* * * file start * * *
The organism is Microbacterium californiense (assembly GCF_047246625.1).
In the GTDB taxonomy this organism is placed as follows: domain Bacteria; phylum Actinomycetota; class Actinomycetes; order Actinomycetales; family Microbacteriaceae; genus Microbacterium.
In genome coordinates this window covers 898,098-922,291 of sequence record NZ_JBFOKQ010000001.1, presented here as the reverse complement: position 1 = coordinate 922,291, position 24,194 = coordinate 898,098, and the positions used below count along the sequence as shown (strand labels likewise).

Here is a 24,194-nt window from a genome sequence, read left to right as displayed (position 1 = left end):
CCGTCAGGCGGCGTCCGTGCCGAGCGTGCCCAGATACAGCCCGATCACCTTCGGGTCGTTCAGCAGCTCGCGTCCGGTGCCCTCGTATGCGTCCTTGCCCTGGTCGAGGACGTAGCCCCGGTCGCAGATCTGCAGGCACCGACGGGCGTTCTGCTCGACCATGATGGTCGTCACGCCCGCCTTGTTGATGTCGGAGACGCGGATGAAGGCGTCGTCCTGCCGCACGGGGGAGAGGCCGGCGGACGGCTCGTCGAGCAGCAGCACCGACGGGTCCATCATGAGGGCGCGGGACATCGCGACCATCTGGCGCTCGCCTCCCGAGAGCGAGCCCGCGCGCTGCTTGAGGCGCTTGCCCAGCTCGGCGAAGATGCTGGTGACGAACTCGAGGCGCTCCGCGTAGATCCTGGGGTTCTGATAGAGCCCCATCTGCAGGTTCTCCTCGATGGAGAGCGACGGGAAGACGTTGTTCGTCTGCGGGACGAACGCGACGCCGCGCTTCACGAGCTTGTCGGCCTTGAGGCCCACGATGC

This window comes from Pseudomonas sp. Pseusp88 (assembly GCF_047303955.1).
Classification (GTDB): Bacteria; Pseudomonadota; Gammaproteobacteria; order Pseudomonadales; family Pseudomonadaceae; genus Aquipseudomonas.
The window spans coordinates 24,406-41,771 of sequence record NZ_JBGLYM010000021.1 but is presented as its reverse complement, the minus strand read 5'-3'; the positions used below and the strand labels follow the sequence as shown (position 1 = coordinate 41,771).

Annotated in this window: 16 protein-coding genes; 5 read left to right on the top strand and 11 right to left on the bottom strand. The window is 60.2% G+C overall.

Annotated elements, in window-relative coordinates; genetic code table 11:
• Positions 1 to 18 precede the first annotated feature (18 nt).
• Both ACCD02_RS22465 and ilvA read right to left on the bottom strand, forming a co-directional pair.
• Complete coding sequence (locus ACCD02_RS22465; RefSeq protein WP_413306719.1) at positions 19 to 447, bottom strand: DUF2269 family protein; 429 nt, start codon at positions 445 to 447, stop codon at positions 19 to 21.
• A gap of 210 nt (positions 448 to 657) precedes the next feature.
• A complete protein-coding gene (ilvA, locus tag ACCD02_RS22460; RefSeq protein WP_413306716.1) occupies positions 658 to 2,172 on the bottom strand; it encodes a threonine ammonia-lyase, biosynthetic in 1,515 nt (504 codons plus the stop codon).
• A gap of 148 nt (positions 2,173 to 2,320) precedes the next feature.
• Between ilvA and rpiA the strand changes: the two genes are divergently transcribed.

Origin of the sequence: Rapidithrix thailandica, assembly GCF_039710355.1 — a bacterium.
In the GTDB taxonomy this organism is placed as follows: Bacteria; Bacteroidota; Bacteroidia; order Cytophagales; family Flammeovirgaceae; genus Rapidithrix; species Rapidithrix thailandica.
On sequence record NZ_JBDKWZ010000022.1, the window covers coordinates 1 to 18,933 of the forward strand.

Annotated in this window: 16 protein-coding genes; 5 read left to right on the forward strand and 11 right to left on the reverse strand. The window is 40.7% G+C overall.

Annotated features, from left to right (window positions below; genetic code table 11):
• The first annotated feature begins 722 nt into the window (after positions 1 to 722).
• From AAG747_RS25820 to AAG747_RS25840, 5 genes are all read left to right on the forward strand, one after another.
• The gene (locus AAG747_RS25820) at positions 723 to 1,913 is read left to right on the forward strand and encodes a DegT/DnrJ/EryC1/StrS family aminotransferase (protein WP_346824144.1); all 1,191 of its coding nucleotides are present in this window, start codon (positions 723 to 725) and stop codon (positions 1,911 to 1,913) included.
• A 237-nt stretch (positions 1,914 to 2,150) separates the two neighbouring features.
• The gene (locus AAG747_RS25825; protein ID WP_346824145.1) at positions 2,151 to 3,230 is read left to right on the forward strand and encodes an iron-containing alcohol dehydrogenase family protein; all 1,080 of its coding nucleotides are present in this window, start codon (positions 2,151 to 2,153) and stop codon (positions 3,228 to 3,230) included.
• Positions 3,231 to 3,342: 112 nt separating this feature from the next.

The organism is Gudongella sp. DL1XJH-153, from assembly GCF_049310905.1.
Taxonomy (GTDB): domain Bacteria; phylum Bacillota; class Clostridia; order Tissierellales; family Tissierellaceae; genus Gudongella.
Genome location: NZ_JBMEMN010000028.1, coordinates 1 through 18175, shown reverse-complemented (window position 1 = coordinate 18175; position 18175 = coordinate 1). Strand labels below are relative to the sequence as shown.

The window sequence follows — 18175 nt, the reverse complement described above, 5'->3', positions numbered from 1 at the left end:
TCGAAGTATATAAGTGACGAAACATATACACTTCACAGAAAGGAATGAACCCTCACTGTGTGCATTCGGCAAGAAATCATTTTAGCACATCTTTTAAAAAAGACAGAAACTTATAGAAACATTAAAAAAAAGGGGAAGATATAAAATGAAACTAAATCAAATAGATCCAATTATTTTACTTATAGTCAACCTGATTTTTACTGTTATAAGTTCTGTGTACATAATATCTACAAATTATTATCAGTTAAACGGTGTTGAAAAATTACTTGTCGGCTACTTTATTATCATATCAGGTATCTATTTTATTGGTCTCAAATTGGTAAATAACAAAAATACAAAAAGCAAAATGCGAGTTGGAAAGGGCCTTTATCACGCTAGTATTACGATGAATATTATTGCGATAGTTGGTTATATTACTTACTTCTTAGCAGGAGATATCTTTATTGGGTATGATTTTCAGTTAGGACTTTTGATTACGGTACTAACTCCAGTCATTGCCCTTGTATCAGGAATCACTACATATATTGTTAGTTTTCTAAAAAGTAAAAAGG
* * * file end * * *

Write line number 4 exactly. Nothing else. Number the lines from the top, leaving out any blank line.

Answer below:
Here is a 24,194-nt window from a genome sequence, read left to right as displayed (position 1 = left end):